Society of Integrative and Comparative Biology Abstract 2005

Behavioral Performance of Feeding in Kogia and Tursiops (Odontoceti: Cetacea): Ram vs. Suction Feeding Strategies

BLOODWORTH, B.E. Texas A&M Univ., Galveston,
MARSHALL, C.D. Texas A&M Univ., Galveston

The feeding performance of two bottlenose dolphins (Tursiops truncatus) and one juvenile pygmy and dwarf sperm whale (Kogia breviceps and K. sima) was compared during controlled feeding trials. Feeding behavior was characterized and a Ram-Suction Index (RSI) measured. The feeding behavior of both genera was composed of four phases: preparatory (Phase I), jaw opening (Phase II), gular depression (Phase III) and jaw closing (Phase IV). The mean Kogia total feeding cycle duration (533 ms; SD±150) was shorter than the mean for Tursiops (847 ms; SD±349). The mean maximum gape angle was greater for Kogia (56.6º; SD±3.3) than for Tursiops (25.5º; SD±8.5). The mean Kogia RSI (-0.04; SD±0.378) was significantly less (p<0.001) than the mean Tursiops RSI (0.71; SD±0.14), indicating a suction and ram-based strategy for Kogia and Tursiops, respectively. The significantly shorter (p<0.05) Kogia jaw opening phase (172 ms; SD±75) supports the RSI results. Tursiops displayed two feeding behaviors, a Type I in which the mandibles open near to a food item and a Type II in which gape was near maximum while the subject was greater than one meter away from food. Total feeding cycle duration and RSI of Type I behavior (693 ms; SD±273 and 0.65; SD±0.15) were significantly different (p<0.001) from Type II behavior (1135 ms; SD±297 and 0.79; SD±0.05). Significant differences in RSI also existed between Kogia (-0.04; SD±0.378), Type I (0.65; SD±0.15) and Type II (0.79; SD±0.05) feeding behaviors. The results suggest odontocetes demonstrate a wide range of feeding strategies along the ram-suction continuum not previously characterized. Variability among individuals can be high and multiple feeding behaviors are possible even within a single genus (i.e., Tursiops).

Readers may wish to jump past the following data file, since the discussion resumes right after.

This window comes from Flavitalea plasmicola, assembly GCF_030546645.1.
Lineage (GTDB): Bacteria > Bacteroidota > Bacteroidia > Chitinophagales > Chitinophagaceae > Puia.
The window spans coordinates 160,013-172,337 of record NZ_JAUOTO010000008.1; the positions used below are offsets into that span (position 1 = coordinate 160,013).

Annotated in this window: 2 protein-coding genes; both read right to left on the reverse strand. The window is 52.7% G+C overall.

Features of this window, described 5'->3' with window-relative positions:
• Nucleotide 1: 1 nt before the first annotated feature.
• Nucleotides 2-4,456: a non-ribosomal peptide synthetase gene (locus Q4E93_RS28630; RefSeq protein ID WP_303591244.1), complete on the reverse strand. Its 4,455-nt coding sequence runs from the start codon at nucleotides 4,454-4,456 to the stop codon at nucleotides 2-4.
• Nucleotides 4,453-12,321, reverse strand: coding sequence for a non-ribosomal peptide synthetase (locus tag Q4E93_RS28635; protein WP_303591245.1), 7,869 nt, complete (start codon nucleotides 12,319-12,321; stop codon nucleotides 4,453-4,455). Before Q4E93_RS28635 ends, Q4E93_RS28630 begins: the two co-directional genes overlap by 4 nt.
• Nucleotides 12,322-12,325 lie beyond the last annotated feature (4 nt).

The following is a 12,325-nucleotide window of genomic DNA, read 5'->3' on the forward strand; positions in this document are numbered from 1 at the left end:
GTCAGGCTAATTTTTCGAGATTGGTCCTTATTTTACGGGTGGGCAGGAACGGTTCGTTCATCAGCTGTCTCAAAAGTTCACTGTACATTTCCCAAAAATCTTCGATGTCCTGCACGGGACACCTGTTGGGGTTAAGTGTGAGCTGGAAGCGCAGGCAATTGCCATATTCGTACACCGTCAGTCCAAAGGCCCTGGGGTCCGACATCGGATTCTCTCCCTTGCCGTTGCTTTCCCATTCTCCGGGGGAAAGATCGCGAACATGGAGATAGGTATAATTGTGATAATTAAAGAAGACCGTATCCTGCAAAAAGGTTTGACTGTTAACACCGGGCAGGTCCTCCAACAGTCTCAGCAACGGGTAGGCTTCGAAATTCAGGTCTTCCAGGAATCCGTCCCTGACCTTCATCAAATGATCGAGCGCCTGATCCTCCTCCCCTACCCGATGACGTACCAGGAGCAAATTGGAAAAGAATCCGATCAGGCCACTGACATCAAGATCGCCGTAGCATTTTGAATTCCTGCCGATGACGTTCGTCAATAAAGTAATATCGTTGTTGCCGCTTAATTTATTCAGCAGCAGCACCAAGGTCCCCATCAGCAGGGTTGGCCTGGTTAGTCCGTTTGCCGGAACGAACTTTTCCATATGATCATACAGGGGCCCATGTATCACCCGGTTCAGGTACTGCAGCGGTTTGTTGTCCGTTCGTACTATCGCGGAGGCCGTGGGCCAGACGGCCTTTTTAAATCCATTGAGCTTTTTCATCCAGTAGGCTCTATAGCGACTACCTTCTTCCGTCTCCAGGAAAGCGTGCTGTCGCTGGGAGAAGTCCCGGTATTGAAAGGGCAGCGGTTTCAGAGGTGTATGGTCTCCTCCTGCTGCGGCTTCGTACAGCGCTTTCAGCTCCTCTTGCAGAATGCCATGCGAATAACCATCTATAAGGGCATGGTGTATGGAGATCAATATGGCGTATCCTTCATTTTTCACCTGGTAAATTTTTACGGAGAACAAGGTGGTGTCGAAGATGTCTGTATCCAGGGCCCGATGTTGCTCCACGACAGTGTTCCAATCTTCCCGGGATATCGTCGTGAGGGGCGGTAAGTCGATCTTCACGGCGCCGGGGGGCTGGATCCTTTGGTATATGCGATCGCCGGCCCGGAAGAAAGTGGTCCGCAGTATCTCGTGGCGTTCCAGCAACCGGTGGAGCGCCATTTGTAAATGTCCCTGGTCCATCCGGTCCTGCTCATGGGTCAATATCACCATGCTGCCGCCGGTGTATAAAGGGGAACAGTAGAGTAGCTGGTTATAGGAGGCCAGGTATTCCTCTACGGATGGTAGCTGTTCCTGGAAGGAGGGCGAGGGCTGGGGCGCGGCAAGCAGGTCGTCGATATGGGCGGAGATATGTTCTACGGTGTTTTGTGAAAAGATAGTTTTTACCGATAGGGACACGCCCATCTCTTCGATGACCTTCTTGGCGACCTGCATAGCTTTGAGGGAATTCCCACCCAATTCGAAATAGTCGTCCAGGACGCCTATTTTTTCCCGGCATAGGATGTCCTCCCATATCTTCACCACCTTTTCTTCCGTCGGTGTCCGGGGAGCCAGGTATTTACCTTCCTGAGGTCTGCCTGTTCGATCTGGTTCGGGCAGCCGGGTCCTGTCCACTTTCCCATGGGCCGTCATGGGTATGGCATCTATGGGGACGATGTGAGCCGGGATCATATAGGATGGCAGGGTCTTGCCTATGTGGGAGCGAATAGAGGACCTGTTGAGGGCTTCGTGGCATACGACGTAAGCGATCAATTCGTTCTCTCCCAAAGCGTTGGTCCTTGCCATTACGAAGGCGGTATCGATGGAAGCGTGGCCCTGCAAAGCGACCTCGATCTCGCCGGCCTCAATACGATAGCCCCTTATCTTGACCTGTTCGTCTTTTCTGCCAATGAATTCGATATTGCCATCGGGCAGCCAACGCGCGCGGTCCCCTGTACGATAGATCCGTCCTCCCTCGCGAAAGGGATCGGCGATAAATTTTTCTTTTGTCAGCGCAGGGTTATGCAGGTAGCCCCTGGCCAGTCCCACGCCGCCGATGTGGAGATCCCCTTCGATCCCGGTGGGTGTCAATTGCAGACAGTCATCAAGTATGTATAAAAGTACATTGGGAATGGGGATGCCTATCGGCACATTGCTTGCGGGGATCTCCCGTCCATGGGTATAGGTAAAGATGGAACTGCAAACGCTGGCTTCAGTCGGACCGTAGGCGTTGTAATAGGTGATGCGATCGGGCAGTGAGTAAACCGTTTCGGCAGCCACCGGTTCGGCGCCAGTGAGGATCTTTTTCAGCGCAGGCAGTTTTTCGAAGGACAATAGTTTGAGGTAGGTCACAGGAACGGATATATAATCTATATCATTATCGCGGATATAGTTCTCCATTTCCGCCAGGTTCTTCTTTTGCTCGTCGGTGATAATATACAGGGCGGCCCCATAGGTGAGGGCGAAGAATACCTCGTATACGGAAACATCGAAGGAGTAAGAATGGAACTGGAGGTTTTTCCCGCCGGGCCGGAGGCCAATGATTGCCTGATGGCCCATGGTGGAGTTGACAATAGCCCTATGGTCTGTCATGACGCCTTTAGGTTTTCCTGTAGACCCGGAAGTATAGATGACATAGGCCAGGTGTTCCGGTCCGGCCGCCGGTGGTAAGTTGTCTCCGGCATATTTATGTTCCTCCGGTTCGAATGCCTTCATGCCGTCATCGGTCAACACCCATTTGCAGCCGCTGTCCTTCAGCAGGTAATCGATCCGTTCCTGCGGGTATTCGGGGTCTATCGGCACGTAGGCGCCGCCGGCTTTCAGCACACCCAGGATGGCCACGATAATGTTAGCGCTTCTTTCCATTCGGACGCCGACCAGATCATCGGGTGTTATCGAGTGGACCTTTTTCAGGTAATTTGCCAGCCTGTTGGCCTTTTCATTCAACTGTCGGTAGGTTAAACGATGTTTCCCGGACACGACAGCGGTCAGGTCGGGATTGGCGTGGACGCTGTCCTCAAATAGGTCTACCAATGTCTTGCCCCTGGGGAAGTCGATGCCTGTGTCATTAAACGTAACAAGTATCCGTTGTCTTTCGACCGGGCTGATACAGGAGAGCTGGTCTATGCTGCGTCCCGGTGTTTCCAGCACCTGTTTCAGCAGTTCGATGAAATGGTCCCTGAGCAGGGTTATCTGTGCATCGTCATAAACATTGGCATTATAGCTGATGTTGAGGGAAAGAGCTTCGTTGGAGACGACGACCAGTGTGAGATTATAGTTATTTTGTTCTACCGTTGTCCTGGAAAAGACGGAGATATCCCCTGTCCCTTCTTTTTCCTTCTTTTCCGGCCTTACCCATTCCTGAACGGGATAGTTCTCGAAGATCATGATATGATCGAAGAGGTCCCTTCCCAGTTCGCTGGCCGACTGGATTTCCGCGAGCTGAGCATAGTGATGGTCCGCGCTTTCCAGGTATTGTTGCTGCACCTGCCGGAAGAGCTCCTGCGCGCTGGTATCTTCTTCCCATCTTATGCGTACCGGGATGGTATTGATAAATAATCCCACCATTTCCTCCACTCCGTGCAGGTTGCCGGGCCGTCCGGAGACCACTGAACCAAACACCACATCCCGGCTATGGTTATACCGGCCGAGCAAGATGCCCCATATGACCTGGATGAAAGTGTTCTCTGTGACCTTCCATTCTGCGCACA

Suction and Hydraulic Jetting Forces Produced by Feeding Bearded Seals (Erignathus barbatus)

Marshall, C. D. Texas A&M University at Galveston, USA;
Kovacs, K. M. Norwegian Polar Institute, Tromsø, Norway
Lydersen, C., Norwegian Polar Institute, Tromsø, Norway

Bearded seals are thought to use suction as their primary feeding mode. This suggestion was, until recently, based only on anecdotal data. However, recent studies have confirmed that both suction and hydraulic jetting are important feeding behaviors of this species; the magnitude of these forces remained unknown. This study characterized suction and hydraulic jetting behaviors of bearded seals, and measured their magnitudes using a Millar MPC 350 pressure transducer inserted into a feeding apparatus. Pressure data from 70 feeding trials were collected with a portable electrophysiological recording system. Feeding behavior was videotaped and synchronized with physiological data using a pair of flashing LED lights whose optical pattern corresponded to a generated square wave pattern recorded as a separate channel. Bearded seals (N=2) used both suction and hydraulic jetting when feeding from the apparatus. The mean suction force recorded was -47.1 kPa (S.D.+ 25.7) and ranged from -3.2 to -108 kPa (N=392 suction events). The mean hydraulic jetting force recorded was 8.9 (S.D.+ 5.45) and ranged from 3.2 to 37 kPa (N=63 hydraulic jetting events). The mean duration of suction events (0.29 s, S.D.+ 0.12) was significantly greater (p <0.001) than the mean duration of hydraulic jetting events (0.13 s, S.D.+ 0.07). Suction events were often preceded by a small increase in pressure (preparatory phase) followed by relatively large negative pressures (suction phase). Suction capability of bearded seals are comparable to walruses, and validate anecdotal data that bearded seals are suction foragers. However, hydraulic jetting is an important component of the feeding repertoire of bearded seals.